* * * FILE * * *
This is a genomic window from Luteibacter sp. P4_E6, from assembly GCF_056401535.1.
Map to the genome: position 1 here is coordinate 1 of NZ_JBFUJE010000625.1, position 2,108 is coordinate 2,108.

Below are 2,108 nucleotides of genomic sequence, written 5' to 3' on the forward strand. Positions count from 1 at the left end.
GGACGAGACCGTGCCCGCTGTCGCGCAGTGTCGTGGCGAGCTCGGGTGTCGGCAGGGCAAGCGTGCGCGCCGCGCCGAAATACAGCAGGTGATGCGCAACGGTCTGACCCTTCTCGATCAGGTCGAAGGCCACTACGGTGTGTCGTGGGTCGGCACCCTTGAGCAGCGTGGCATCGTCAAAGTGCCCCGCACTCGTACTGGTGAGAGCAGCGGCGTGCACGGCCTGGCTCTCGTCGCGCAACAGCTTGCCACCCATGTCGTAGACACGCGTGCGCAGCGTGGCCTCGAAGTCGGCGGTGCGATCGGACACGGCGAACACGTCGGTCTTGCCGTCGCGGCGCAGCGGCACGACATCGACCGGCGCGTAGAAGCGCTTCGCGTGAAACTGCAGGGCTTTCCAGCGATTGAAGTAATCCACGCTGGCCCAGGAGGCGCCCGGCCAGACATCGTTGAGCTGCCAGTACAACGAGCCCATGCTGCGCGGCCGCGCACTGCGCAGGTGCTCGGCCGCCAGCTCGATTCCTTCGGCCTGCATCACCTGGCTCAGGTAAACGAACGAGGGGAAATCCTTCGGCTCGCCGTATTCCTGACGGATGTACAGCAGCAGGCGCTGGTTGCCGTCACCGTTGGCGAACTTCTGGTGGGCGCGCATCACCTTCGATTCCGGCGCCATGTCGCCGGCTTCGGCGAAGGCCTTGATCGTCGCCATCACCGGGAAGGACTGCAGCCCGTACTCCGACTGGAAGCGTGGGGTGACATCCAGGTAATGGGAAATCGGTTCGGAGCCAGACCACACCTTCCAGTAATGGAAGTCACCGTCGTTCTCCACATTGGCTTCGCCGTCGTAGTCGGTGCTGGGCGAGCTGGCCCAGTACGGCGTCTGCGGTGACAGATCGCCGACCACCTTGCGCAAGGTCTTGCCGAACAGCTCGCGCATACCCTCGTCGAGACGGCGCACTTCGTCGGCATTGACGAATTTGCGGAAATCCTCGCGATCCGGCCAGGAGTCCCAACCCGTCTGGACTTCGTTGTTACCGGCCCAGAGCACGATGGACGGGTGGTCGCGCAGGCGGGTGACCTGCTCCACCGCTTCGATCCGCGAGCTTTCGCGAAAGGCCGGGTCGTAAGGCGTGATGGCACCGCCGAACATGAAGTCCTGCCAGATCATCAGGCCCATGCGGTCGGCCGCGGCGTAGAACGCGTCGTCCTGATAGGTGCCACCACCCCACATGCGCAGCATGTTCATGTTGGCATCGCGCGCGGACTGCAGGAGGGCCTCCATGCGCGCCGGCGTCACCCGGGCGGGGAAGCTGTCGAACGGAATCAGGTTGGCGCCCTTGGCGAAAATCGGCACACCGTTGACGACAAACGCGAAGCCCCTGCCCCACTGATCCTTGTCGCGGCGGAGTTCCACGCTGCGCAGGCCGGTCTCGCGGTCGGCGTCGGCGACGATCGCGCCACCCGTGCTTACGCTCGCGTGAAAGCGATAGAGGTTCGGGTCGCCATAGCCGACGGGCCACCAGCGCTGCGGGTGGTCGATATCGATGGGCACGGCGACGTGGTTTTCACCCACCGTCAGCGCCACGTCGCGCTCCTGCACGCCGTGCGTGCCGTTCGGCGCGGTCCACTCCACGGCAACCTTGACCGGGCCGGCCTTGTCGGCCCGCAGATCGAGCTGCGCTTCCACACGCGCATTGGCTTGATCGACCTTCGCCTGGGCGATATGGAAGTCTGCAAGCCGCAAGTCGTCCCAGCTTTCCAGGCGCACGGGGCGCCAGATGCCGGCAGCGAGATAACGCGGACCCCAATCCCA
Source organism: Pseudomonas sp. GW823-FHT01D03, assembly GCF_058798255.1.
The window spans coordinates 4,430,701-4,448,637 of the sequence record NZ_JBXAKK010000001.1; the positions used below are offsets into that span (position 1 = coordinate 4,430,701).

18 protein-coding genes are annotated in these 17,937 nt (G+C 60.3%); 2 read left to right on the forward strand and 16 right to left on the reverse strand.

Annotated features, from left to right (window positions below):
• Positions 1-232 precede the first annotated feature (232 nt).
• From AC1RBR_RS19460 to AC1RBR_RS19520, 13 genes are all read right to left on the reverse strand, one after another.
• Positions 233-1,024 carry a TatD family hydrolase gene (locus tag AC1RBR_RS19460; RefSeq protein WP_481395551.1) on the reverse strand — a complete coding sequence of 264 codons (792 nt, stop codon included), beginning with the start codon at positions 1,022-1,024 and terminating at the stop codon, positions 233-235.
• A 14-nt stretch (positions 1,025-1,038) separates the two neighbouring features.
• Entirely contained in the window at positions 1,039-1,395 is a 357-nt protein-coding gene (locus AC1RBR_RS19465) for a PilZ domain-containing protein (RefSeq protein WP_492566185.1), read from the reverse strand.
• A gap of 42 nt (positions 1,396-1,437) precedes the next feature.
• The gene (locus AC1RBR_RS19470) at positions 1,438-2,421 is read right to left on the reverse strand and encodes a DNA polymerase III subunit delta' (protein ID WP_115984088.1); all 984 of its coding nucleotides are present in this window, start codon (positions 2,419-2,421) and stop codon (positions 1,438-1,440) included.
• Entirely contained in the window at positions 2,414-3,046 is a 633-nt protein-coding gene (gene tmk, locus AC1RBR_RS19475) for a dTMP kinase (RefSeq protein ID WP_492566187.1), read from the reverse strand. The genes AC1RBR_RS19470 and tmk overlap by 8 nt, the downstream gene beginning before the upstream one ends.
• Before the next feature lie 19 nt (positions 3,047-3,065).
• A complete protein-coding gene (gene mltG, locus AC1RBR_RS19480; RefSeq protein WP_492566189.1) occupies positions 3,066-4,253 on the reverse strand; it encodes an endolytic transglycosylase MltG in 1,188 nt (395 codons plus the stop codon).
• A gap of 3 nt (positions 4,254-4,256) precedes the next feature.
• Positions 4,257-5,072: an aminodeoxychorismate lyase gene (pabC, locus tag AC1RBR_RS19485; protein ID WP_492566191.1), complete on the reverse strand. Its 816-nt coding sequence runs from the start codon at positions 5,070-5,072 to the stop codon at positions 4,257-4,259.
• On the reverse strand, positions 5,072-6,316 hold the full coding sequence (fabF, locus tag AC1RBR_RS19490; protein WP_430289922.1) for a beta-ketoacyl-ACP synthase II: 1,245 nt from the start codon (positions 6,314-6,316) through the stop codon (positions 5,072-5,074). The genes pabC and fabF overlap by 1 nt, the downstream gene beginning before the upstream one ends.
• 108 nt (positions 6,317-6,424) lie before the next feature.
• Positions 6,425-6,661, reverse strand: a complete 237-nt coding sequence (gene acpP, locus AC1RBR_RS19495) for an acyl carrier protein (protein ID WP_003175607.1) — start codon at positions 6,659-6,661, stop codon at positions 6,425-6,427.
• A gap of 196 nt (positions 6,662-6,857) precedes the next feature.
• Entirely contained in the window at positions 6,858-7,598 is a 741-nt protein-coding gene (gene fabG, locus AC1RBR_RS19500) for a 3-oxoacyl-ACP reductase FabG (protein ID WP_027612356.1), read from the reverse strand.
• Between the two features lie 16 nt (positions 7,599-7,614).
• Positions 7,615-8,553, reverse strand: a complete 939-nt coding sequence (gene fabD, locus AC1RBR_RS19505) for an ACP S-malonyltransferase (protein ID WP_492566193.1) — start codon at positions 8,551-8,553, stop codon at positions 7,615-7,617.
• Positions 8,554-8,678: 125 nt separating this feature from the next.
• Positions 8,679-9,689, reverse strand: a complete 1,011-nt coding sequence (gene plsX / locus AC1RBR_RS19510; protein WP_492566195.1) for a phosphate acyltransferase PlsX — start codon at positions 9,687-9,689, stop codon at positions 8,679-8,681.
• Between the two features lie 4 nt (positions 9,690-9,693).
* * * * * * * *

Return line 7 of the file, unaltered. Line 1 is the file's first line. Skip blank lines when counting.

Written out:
18 protein-coding genes are annotated in these 17,937 nt (G+C 60.3%); 2 read left to right on the forward strand and 16 right to left on the reverse strand.